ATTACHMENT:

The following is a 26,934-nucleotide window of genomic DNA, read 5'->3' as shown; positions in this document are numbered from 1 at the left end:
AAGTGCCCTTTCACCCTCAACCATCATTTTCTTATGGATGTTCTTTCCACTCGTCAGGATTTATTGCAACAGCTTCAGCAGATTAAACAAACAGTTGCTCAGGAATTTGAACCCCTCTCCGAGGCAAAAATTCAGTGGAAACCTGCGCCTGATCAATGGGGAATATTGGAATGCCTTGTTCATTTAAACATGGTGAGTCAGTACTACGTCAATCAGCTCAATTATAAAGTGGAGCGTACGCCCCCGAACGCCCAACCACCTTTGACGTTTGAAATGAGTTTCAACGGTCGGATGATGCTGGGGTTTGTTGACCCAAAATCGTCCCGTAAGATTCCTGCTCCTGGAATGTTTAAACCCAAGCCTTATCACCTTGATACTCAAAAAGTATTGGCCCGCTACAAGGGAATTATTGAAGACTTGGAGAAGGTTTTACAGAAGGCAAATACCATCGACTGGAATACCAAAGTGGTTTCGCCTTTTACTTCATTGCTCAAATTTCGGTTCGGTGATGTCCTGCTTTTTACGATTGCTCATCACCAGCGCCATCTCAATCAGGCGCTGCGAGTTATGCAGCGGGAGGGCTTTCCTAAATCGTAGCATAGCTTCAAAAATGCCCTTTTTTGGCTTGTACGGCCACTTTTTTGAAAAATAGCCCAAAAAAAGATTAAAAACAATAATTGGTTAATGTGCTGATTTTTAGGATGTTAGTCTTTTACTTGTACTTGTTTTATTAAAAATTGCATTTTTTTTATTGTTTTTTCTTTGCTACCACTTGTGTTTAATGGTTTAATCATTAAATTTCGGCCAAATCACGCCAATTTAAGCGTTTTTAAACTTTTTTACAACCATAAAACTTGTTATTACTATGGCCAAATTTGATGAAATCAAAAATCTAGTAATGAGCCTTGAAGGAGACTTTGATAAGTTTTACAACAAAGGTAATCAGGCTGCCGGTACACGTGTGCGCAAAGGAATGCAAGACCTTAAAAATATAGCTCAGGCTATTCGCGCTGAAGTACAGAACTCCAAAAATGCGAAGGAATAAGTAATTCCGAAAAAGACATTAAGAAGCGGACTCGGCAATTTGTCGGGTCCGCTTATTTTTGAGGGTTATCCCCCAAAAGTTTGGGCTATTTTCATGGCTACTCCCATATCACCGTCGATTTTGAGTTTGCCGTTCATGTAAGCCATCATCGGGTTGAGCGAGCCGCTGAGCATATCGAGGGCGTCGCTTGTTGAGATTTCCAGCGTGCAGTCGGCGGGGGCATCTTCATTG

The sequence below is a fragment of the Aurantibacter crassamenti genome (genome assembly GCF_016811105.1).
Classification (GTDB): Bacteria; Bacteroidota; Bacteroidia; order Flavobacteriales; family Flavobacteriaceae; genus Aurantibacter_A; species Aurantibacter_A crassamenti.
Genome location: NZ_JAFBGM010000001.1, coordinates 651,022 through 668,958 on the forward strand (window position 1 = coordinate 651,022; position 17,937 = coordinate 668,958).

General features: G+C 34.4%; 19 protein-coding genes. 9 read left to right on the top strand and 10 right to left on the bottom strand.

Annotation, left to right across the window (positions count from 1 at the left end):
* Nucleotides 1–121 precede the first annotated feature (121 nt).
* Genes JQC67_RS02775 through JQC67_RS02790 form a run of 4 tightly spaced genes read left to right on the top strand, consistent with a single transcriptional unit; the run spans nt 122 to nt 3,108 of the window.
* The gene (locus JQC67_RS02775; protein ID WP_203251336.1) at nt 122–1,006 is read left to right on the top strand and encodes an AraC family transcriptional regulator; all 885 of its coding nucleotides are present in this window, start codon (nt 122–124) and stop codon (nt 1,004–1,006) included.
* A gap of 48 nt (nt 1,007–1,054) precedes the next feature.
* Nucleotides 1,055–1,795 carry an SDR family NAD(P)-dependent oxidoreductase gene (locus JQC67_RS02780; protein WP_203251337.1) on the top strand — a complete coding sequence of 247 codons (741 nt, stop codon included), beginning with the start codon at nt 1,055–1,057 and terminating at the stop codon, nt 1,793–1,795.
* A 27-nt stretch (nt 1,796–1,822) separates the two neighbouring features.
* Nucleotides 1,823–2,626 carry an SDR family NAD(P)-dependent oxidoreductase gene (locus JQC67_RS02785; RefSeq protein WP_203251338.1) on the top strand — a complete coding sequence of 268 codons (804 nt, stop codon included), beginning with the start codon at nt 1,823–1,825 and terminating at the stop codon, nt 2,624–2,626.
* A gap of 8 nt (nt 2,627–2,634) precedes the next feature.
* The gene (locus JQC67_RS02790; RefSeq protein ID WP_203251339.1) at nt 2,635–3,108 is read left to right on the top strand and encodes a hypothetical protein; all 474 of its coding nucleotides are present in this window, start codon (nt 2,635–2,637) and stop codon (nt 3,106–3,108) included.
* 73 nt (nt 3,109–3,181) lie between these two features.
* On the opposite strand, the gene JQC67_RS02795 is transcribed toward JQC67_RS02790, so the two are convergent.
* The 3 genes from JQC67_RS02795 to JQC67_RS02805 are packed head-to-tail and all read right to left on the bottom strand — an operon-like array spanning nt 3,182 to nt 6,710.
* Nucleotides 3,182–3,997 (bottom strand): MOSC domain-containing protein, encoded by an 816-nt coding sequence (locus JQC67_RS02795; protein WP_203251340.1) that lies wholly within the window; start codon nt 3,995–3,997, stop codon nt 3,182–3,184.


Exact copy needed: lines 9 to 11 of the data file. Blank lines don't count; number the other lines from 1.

* Genes JQC67_RS02775 through JQC67_RS02790 form a run of 4 tightly spaced genes read left to right on the top strand, consistent with a single transcriptional unit; the run spans nt 122 to nt 3,108 of the window.
* The gene (locus JQC67_RS02775; protein ID WP_203251336.1) at nt 122–1,006 is read left to right on the top strand and encodes an AraC family transcriptional regulator; all 885 of its coding nucleotides are present in this window, start codon (nt 122–124) and stop codon (nt 1,004–1,006) included.
* A gap of 48 nt (nt 1,007–1,054) precedes the next feature.